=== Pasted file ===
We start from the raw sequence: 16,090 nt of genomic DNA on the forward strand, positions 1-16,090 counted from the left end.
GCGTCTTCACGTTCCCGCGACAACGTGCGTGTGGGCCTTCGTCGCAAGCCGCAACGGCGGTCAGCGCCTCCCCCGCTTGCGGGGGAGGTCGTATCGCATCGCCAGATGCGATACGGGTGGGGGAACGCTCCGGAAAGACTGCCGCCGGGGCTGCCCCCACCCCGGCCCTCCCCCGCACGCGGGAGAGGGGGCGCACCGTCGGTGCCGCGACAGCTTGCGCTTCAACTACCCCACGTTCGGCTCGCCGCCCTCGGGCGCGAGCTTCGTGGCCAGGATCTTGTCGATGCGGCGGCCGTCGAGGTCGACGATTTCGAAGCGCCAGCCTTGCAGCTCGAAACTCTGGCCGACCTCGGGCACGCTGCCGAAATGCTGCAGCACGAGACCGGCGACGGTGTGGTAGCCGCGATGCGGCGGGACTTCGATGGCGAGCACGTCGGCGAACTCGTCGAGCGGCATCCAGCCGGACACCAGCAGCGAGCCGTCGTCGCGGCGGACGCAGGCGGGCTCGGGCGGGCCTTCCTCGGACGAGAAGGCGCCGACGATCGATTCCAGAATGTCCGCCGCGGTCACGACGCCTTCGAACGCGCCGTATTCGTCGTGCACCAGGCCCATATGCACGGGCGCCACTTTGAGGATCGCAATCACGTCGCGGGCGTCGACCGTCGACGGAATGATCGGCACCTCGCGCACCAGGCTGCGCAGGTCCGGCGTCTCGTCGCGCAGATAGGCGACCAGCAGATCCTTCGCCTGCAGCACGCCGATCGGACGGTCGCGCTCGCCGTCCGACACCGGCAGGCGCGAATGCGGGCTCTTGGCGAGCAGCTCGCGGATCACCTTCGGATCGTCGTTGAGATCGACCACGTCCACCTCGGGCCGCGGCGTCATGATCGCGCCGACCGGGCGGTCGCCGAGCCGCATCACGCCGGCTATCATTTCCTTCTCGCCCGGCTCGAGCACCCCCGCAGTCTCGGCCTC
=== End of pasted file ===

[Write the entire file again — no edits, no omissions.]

We start from the raw sequence: 16,090 nt of genomic DNA on the forward strand, positions 1-16,090 counted from the left end.
GCGTCTTCACGTTCCCGCGACAACGTGCGTGTGGGCCTTCGTCGCAAGCCGCAACGGCGGTCAGCGCCTCCCCCGCTTGCGGGGGAGGTCGTATCGCATCGCCAGATGCGATACGGGTGGGGGAACGCTCCGGAAAGACTGCCGCCGGGGCTGCCCCCACCCCGGCCCTCCCCCGCACGCGGGAGAGGGGGCGCACCGTCGGTGCCGCGACAGCTTGCGCTTCAACTACCCCACGTTCGGCTCGCCGCCCTCGGGCGCGAGCTTCGTGGCCAGGATCTTGTCGATGCGGCGGCCGTCGAGGTCGACGATTTCGAAGCGCCAGCCTTGCAGCTCGAAACTCTGGCCGACCTCGGGCACGCTGCCGAAATGCTGCAGCACGAGACCGGCGACGGTGTGGTAGCCGCGATGCGGCGGGACTTCGATGGCGAGCACGTCGGCGAACTCGTCGAGCGGCATCCAGCCGGACACCAGCAGCGAGCCGTCGTCGCGGCGGACGCAGGCGGGCTCGGGCGGGCCTTCCTCGGACGAGAAGGCGCCGACGATCGATTCCAGAATGTCCGCCGCGGTCACGACGCCTTCGAACGCGCCGTATTCGTCGTGCACCAGGCCCATATGCACGGGCGCCACTTTGAGGATCGCAATCACGTCGCGGGCGTCGACCGTCGACGGAATGATCGGCACCTCGCGCACCAGGCTGCGCAGGTCCGGCGTCTCGTCGCGCAGATAGGCGACCAGCAGATCCTTCGCCTGCAGCACGCCGATCGGACGGTCGCGCTCGCCGTCCGACACCGGCAGGCGCGAATGCGGGCTCTTGGCGAGCAGCTCGCGGATCACCTTCGGATCGTCGTTGAGATCGACCACGTCCACCTCGGGCCGCGGCGTCATGATCGCGCCGACCGGGCGGTCGCCGAGCCGCATCACGCCGGCTATCATTTCCTTCTCGCCCGGCTCGAGCACCCCCGCAGTCTCGGCCTC